Even now, the planning team continues to explore a design that offers an improved patient experience and greater flexibility. Today, they are creating a full-sized mock-up patient room, which will allow them to test their assumptions and receive real-time feedback from patients and staff.

The new private room model retains a Danish typical single-loaded corridor mandated by the local master plan, but trades nested toilets for inboard toilet location. The team anticipates that the corridors will create better interior spaces for improved connectivity and will allow for exterior facades to be more dynamic in the landscape. The new layout also reorients the patient to give them better viewing angles to the gardens while giving the staff improved sightlines from the corridor to the patient’s head. Large canted windows also provide sun and privacy screening while still maintaining their operability to provide fresh air.

While many European countries mandate access to daylight for their staff, Denmark has one of the strictest, requiring direct access to daylight and a view to the horizon for anyone working longer than three hours in a space. As a result, the typical floorplans of Danish hospitals have exceptionally long and inefficient configurations to maximize access along window walls.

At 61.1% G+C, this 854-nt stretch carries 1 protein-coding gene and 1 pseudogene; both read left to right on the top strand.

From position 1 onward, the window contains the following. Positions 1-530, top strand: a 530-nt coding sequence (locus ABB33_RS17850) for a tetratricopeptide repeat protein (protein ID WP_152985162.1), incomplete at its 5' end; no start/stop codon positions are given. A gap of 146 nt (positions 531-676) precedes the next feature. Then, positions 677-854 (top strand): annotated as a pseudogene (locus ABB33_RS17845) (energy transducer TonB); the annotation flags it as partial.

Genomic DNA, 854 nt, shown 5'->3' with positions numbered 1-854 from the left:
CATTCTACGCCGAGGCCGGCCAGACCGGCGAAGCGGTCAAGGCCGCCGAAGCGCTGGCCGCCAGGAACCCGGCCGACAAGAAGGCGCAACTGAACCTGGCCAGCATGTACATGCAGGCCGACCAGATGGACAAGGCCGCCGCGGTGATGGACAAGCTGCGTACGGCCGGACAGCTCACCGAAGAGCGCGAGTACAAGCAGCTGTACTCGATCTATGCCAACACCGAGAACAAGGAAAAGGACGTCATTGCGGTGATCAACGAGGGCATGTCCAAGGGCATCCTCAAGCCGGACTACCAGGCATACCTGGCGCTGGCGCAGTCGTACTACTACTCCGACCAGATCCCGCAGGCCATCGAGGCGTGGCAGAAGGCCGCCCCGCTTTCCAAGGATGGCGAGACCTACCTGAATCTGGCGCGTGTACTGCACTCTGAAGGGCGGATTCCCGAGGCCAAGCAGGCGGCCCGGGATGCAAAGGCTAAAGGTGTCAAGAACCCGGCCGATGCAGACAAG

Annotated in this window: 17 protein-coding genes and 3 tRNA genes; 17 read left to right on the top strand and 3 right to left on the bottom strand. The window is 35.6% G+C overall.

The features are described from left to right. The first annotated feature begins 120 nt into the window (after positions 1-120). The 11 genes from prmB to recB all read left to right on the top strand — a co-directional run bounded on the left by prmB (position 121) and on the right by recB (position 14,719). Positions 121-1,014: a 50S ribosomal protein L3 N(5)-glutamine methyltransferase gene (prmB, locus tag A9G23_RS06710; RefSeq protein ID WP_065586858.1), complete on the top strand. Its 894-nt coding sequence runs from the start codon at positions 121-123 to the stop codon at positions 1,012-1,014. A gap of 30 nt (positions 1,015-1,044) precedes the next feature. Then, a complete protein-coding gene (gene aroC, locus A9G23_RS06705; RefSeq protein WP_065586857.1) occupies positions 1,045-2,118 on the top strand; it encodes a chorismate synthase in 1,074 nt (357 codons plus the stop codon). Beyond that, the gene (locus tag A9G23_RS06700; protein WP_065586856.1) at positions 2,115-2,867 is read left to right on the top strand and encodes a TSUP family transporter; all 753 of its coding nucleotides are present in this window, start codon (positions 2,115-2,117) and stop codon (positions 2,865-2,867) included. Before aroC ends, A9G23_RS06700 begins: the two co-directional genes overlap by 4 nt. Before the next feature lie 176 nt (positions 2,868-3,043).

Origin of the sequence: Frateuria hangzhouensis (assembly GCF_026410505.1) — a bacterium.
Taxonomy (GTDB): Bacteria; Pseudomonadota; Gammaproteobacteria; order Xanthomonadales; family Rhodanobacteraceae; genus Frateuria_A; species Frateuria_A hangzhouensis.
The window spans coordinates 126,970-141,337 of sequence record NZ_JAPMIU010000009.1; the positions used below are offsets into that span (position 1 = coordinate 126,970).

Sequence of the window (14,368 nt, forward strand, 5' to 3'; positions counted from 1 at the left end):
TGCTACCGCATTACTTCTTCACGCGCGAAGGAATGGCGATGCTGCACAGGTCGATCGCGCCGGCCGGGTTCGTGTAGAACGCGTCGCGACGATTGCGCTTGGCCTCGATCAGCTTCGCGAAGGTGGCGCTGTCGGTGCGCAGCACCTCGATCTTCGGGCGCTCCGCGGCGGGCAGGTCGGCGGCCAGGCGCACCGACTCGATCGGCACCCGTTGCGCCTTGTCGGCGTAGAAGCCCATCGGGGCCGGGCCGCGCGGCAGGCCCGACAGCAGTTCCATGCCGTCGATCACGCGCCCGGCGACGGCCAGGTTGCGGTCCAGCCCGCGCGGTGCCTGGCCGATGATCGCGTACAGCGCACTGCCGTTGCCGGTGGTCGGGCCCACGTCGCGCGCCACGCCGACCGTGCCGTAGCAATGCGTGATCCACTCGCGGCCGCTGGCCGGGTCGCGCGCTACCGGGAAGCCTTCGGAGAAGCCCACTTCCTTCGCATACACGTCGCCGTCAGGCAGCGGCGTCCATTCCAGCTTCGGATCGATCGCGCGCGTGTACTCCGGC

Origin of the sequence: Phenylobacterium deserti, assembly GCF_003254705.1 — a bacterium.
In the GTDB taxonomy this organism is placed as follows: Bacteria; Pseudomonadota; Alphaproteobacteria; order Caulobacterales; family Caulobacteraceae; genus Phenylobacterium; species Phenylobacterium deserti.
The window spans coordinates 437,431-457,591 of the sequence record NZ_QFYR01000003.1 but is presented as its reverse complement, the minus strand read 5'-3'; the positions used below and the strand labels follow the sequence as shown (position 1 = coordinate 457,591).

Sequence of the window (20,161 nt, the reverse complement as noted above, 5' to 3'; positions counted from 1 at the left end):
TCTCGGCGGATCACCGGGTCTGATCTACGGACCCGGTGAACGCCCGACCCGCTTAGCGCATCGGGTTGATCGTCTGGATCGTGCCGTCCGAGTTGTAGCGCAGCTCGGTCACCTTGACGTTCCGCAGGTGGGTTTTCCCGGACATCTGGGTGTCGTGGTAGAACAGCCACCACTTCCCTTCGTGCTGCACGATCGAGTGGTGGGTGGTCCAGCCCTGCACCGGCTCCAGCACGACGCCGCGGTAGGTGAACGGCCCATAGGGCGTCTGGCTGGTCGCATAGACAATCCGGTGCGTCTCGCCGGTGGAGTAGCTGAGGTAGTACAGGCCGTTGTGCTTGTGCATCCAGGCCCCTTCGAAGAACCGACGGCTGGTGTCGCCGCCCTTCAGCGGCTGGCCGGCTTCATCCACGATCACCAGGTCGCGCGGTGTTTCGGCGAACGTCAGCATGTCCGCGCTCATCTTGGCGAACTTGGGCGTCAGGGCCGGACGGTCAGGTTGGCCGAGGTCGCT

Reconfiguring the hospital plan around a series of courtyards not only creates multiple opportunities for daylight access and views, but improves overall connectivity for patients and staff. With clear separation between staff and public circulation, this design not only makes wayfinding easier, but also provides for shorter corridors for an improved circulation path to decrease walking distances and improve efficiencies.

Instead of crowded, decentralized waiting areas immediately adjacent to treatment areas, the Bispebjerg design consolidates much of the waiting area along a well-connected “lobby loop” that encircles the courtyards at center of the building. This design creates a clear wayfinding approach that offers ample opportunities to see the gardens and artwork on the interior and exterior for all occupants. The waiting areas, which are an integral part of this pathway, are divided into five different types for varying activities—family zones, working zones, knowledge/library zones, quiet reflection zones and general waiting. Each provides a comfortable waiting area that not only offers views to outside and natural light, but will help pass the time for visitors and patients.

The team’s goal was never to design an American hospital for the people of Copenhagen, but to blend the best Danish healthcare practices with the best international practices to create a state-of-the-art healthcare standard everyone can benefit from. And, as the team continues to refine its design solutions with the client and users, the lessons learned are being applied not just in the design of Bispebjerg, but on other projects in the United States. Knowledge transfer is always a two-way street.

Editor’s note: Stay tuned for the March/April issue of MCD, which explores healthcare projects around the globe.

Author: Kyle Basilius and Sara Shumbera
Kyle Basilius, AIA, EDAC, is senior associate at EYP Health, and Sara Shumbera, Assoc. AIA, EDAC, is associate at EYP Health.

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Posted February 14, 2017